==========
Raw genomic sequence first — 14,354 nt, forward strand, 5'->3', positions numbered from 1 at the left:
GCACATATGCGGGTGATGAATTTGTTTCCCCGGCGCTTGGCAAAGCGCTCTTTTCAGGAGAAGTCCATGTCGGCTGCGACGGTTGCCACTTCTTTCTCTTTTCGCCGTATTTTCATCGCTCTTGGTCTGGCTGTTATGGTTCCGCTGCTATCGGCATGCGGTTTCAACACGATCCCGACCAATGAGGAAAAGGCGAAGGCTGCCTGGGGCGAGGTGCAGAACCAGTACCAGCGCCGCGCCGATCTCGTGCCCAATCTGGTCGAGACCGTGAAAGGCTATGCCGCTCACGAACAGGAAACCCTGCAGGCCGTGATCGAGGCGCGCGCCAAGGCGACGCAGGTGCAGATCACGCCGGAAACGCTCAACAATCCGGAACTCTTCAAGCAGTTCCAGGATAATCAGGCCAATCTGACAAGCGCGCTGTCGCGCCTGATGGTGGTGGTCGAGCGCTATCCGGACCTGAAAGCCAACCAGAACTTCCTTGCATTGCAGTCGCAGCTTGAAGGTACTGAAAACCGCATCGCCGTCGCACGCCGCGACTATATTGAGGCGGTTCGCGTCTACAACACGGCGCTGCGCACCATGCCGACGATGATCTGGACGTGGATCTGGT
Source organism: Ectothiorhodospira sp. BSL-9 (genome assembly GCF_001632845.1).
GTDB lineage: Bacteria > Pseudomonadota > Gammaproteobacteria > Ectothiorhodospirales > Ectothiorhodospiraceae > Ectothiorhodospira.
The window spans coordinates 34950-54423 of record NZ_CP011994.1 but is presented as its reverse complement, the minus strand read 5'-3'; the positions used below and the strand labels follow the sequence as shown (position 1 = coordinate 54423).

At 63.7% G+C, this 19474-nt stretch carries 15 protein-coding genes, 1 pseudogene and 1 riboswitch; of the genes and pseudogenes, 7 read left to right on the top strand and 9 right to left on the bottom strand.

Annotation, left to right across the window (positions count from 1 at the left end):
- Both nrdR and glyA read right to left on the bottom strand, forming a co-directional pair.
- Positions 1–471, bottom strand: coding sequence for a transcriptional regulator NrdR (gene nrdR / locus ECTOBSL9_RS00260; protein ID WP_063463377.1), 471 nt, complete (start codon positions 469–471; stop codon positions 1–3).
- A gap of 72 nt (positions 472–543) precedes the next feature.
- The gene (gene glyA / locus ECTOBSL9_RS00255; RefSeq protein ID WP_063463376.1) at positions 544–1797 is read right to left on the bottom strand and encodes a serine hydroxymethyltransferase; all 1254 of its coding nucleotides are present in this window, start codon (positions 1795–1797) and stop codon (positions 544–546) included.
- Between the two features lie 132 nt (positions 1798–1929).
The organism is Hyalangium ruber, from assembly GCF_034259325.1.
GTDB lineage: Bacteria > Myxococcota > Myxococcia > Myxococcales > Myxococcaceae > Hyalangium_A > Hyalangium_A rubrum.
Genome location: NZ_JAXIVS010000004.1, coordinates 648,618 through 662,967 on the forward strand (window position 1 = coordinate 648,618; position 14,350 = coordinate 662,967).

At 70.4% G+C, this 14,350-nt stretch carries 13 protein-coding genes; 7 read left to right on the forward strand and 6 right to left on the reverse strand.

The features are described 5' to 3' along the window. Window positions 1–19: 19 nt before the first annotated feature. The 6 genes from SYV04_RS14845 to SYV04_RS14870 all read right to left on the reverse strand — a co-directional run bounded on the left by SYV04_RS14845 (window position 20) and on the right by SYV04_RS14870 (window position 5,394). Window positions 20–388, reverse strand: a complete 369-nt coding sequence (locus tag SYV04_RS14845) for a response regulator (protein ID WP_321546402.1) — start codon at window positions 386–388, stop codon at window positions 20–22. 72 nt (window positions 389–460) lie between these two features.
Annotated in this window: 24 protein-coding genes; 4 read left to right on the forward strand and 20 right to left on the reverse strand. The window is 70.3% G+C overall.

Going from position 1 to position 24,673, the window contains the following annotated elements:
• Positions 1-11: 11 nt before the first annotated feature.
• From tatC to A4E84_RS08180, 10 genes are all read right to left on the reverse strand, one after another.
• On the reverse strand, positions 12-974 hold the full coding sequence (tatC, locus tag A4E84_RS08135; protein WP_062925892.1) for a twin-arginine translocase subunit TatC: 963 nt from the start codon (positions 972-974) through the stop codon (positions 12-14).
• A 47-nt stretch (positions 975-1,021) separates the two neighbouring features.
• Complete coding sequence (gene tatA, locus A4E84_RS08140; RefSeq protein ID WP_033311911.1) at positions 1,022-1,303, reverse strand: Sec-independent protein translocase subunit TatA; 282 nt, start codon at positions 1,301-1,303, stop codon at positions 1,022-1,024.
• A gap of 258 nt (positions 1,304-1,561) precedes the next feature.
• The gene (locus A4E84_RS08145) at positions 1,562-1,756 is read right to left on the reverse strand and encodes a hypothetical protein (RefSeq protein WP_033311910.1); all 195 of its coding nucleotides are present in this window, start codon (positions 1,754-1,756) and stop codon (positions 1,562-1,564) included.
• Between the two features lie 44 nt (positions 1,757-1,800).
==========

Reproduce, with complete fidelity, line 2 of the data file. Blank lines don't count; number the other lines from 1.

GCACATATGCGGGTGATGAATTTGTTTCCCCGGCGCTTGGCAAAGCGCTCTTTTCAGGAGAAGTCCATGTCGGCTGCGACGGTTGCCACTTCTTTCTCTTTTCGCCGTATTTTCATCGCTCTTGGTCTGGCTGTTATGGTTCCGCTGCTATCGGCATGCGGTTTCAACACGATCCCGACCAATGAGGAAAAGGCGAAGGCTGCCTGGGGCGAGGTGCAGAACCAGTACCAGCGCCGCGCCGATCTCGTGCCCAATCTGGTCGAGACCGTGAAAGGCTATGCCGCTCACGAACAGGAAACCCTGCAGGCCGTGATCGAGGCGCGCGCCAAGGCGACGCAGGTGCAGATCACGCCGGAAACGCTCAACAATCCGGAACTCTTCAAGCAGTTCCAGGATAATCAGGCCAATCTGACAAGCGCGCTGTCGCGCCTGATGGTGGTGGTCGAGCGCTATCCGGACCTGAAAGCCAACCAGAACTTCCTTGCATTGCAGTCGCAGCTTGAAGGTACTGAAAACCGCATCGCCGTCGCACGCCGCGACTATATTGAGGCGGTTCGCGTCTACAACACGGCGCTGCGCACCATGCCGACGATGATCTGGACGTGGATCTGGT